Generally speaking, I think the main issue in this test is time management. You almost never have time to re-read and correct what you did so you have to make sure you answer right the first time but also don’t spend too much time on each task. For the writing part there’s definitely no time to re-read or even to make a draft.
On the other hand, although there’s only one test to train with, it’s very useful to actually use it (and even several times) to prepare yourself, because the tasks you will have to do are very similar. Even if you’re a native speaker of Russian, as the two other candidates with me were, you should train with this test, otherwise you might not be used to doing the tasks in the limited time you have.
I am preparing the TRKI IV. Can you inform me about sone new books for it?
Privet Jankowski. There aren’t any specific TRKI IV books that I know of, I’m afraid. At this level I think you can work more with TRKI III materials (see my posts on that level) and look at what my three interviewees say they’ve used. Mainly guides to grammar and style for native speakers, plus a lot of input and output practice with corrective feedback. Exam skills and timing are key in this exam as well, I think.
Hi! Thanks for this series. I’m also hoping to take the TRKI-IV exam next year in Paris, assuming it will be offered. Your readers will probably be interested in two recent pieces of information:
1) Davide Gemello also passed the TRKI-4 exam, and has made a vlog about it here (in Italian with English subtitles). https://www.youtube.com/watch?v=tTqzgfk6WCQ
2) The International Russian Institute at St Petersburg State University recently published a series of webinars on preparing for each of the levels of the TRKI test, including the 4th. https://www.youtube.com/playlist?list=PL6lHxSRBeygZB67tw42YwmRII-LhyNpSI
Hi David, glad you enjoyed the series and thanks for your comment. Another reader has also drawn my attentino to the vids form StGU and I must link to them here. I’ve met Davide a couple of times at the Polyglot Gathering and I check out his channel every now and again, but I didn’t know that he was a Russian learner. I’ve had a quick look at the vid and look forward to watching it in full. Let me know how your preparations go, and the exam next year. Keep in touch!
Hi! Apparently, you can take the tests online now, and I am from a different country. I am a long way from C2 (I’m B1-B2) but I do want to ask if you have any advice for learners like me who do not live in Russia? How much work will C2 level be? I am currently having a private tutor and self-studying with conversations with classmates and language exchange.
Hi Karyn, yes, you’re right. St Petersburg University, for example, now offers the exams online. If you look at the other interviews here on the site with successful TRKI 4th certificate candidates you’ll see they didn’t all live in Russia (so it can be done, but being in Russia is obviously an advantage). The Russian Language Centre in London says about 1450 hours of study (plus lots of practice) needed for C2 while it takes 1100 hours to prepare for the TRKI 2nd cert (B2) but these are very rough figures. I would start by doing the TRKI 1st cert (B1) and build from there. The slower the better in a way, because you want deep mastery, well I do! 🙂 Check out my post “How long does it take to learn a language: the truth” for an overview.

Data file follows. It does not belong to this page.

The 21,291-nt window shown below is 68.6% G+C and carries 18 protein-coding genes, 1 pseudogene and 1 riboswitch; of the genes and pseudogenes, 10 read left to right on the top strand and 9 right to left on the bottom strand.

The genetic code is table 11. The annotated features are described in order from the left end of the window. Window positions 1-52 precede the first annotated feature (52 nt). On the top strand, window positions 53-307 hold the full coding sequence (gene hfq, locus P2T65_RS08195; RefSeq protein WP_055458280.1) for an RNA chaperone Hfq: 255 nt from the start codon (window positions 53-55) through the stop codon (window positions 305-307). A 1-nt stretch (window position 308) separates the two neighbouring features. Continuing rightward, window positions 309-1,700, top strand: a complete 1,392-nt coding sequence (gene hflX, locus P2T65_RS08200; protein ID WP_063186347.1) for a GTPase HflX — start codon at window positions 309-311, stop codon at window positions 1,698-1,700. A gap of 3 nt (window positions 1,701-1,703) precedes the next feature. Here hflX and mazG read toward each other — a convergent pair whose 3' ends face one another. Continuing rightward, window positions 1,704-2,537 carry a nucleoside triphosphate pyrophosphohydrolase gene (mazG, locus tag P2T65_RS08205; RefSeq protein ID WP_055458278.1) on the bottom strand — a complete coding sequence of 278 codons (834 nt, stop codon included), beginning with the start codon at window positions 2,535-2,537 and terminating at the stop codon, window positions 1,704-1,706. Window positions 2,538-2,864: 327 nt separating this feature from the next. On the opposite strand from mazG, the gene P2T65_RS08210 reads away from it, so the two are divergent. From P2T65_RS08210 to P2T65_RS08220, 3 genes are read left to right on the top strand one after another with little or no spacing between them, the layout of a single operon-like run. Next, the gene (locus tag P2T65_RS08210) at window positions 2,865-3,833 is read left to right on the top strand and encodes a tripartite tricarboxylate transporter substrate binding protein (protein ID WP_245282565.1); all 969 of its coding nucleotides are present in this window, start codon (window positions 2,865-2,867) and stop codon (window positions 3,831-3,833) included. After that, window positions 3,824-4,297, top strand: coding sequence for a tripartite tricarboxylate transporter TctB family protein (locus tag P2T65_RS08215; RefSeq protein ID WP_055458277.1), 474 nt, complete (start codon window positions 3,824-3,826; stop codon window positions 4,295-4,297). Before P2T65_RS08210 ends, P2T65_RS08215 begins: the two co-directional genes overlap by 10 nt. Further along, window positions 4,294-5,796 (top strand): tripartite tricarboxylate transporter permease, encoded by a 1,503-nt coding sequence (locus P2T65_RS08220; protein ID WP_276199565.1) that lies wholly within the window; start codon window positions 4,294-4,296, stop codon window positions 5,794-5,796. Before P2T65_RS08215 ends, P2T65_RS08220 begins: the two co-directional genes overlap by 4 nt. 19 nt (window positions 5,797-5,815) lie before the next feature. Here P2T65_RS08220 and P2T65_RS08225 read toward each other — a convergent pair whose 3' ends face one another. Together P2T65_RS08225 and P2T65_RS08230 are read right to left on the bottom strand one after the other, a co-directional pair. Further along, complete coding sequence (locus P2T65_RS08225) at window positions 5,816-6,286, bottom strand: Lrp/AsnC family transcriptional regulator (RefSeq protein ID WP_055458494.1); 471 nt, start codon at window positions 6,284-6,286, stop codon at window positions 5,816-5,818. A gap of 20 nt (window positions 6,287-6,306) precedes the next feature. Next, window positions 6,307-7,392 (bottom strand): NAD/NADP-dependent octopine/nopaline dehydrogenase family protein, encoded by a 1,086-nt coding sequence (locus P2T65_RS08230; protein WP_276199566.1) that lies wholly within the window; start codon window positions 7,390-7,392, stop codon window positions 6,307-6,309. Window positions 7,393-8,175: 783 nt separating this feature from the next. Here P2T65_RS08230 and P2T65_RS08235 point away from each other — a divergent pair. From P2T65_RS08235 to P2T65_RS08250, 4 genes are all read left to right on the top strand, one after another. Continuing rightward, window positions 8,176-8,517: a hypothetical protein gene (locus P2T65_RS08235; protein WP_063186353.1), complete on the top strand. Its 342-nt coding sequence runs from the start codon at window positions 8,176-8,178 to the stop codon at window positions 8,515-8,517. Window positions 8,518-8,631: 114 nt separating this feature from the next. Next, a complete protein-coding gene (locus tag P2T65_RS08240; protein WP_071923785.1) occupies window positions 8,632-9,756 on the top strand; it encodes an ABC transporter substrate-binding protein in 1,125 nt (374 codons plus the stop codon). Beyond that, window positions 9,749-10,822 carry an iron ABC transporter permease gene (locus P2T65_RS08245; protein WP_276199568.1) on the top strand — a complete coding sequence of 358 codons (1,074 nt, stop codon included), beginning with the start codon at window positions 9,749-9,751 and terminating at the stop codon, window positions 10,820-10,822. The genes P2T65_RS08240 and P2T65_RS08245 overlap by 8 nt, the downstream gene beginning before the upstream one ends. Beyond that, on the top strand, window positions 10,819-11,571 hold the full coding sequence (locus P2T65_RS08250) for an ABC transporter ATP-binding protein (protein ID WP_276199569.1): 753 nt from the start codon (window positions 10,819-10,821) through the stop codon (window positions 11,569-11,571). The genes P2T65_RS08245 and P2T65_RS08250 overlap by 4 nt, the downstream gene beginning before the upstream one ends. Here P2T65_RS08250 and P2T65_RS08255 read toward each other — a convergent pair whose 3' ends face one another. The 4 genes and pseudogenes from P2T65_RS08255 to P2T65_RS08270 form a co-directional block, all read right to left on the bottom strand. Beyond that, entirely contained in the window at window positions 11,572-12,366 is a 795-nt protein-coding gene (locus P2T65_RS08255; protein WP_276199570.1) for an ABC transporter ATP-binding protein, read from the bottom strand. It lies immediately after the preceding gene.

thank you for this blog post. As someone trying to reach a C2 in Russian myself, this is a fascinating read and offers great insight.
I am especially impressed by Barbara, seeing as she is the only candidate presented here that actually learned Russian from scratch, meaning without any prior knowledge of Slavic languages. I am doing the same so I am well aware of how difficult and time-consuming this process is.
Is there any way you could tell me how to contact her by mail, if she’s ok with that, or could you perhaps ask her if she could contact me? It would be incredibly helpful for me on my own path to the Russian C2. You should be able to see my mail address, but I will check back periodically to see if you answered on this blog post.
Thank you very much and regards
Dr Popkins says
Thanks for reading, Ab and I’m glad you found the interview series useful. I’ve passed your email on to Barbara.
Just wanted to share some resources. They should absolutely help those preparing for this exam. They fall in two categories: a) annotated texts; and b) graded readers. They are of the very highest caliber, authored by scholars of the Russian language. Some are written by native English speakers, others by native Russian speakers. They should be seen as scaffolding, to help students scale the vast heights of the Russian language. Some of the books are so good, that if you manage to learn just half of the material, it should increase your spoken eloquence tenfold. These books are not easy. But you show me one treasure chest that was easy to capture!) You will be required to meet Russian writers on their level, not the other way around.
First: I unreservedly recommend: “The Meek One: A Fantasitc Story,” by Fyodor Dostoevsky. This is an ANNOTATED book. But the extensive annotations are for people LEARNING the Russian language. The book was published by Ms. Julia Titus who teaches Russian at Yale, no less. Ms. Titus, who is a native Russian speaker, brings you, the learner, up to the level of Dostoevsky. And, yes, you will plunge deeply into verbs, adverbs and adjectives that will enrich your output.